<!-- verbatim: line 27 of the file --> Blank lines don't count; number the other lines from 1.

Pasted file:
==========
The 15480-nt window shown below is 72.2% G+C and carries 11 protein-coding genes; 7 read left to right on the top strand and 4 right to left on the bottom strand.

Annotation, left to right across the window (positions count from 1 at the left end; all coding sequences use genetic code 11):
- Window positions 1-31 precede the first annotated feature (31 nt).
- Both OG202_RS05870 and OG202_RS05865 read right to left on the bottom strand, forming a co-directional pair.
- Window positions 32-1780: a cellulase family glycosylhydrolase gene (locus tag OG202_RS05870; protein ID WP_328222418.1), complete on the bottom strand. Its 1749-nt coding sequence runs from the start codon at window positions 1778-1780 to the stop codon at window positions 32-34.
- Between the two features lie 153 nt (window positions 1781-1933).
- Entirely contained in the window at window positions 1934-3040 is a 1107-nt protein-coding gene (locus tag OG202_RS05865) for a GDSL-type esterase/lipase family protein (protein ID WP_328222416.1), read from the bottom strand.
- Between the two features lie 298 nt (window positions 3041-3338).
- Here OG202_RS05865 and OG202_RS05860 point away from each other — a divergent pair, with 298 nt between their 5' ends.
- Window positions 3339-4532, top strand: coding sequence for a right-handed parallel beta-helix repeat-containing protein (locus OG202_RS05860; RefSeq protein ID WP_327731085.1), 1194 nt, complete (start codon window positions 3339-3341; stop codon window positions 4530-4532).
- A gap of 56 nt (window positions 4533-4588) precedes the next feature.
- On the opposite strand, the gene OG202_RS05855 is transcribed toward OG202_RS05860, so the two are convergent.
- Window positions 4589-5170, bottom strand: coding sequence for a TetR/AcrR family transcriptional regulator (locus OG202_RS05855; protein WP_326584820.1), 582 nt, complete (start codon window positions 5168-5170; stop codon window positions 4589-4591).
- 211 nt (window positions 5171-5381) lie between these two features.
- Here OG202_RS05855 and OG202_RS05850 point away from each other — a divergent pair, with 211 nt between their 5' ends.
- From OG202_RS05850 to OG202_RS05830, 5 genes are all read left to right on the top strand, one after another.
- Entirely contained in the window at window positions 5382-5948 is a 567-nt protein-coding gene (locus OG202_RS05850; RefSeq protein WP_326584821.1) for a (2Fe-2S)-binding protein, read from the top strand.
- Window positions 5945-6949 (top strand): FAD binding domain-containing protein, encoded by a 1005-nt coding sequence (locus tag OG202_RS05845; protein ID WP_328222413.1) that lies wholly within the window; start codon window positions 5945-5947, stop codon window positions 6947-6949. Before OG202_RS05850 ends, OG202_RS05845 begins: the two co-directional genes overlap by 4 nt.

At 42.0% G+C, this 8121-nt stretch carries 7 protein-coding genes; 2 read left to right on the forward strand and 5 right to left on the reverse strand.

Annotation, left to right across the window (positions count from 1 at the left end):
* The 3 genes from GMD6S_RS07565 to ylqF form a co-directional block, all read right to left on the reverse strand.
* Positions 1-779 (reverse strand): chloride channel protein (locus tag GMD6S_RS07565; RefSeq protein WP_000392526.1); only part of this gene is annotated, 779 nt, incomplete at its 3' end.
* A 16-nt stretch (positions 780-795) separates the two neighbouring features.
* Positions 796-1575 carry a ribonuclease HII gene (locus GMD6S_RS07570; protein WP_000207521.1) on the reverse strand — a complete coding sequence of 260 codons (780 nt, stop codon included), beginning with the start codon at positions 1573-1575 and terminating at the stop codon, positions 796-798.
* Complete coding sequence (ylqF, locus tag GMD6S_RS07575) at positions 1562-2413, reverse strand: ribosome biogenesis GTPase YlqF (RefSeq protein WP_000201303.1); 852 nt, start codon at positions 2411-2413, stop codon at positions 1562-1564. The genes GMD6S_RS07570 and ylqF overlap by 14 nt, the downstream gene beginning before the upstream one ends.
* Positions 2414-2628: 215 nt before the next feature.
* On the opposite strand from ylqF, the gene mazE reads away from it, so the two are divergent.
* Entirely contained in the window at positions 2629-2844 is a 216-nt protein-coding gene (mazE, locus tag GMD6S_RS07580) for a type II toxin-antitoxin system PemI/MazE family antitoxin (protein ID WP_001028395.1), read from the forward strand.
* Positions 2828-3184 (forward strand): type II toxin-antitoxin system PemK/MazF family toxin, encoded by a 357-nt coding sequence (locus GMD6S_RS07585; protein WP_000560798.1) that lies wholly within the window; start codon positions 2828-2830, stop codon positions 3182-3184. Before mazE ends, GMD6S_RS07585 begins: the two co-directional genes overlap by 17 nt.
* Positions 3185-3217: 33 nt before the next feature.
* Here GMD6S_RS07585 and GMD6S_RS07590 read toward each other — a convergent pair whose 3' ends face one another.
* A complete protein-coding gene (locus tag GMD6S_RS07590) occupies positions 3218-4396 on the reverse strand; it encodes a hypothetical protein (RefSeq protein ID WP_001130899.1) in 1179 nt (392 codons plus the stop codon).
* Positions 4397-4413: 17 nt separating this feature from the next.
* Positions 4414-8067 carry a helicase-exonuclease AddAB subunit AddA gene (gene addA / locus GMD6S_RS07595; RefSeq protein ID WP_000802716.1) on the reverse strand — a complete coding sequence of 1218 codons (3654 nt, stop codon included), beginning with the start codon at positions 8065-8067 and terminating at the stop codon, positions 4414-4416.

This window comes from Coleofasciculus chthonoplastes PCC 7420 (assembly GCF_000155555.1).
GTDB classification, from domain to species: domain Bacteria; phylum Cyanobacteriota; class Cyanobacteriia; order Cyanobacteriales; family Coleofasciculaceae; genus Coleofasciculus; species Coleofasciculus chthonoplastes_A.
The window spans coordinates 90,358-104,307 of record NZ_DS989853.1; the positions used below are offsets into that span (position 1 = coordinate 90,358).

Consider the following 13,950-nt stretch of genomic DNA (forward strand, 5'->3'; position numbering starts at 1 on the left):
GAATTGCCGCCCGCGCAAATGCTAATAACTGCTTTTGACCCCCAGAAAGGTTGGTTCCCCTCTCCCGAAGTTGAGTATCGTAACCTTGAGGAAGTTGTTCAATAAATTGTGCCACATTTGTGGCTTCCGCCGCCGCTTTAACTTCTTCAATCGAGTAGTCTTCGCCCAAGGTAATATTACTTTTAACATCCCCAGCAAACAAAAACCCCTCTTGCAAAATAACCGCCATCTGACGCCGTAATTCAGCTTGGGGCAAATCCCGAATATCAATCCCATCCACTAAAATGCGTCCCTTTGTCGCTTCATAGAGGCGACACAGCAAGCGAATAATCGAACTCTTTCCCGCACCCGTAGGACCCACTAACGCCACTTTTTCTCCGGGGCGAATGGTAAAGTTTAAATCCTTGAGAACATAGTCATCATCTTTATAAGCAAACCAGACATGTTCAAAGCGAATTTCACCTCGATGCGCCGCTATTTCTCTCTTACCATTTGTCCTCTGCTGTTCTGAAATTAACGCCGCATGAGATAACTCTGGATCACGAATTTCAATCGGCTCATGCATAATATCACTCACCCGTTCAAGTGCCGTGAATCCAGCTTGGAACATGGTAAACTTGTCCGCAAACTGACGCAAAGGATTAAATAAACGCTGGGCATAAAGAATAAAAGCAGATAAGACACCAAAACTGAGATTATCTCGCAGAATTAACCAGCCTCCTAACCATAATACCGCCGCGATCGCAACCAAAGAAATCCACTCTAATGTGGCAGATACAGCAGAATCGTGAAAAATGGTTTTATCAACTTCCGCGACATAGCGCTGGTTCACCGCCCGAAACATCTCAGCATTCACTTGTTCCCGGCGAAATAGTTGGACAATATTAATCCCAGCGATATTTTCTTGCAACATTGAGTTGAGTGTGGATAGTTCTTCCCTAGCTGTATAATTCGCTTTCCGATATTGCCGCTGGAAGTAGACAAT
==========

* On the opposite strand from ylqF, the gene mazE reads away from it, so the two are divergent.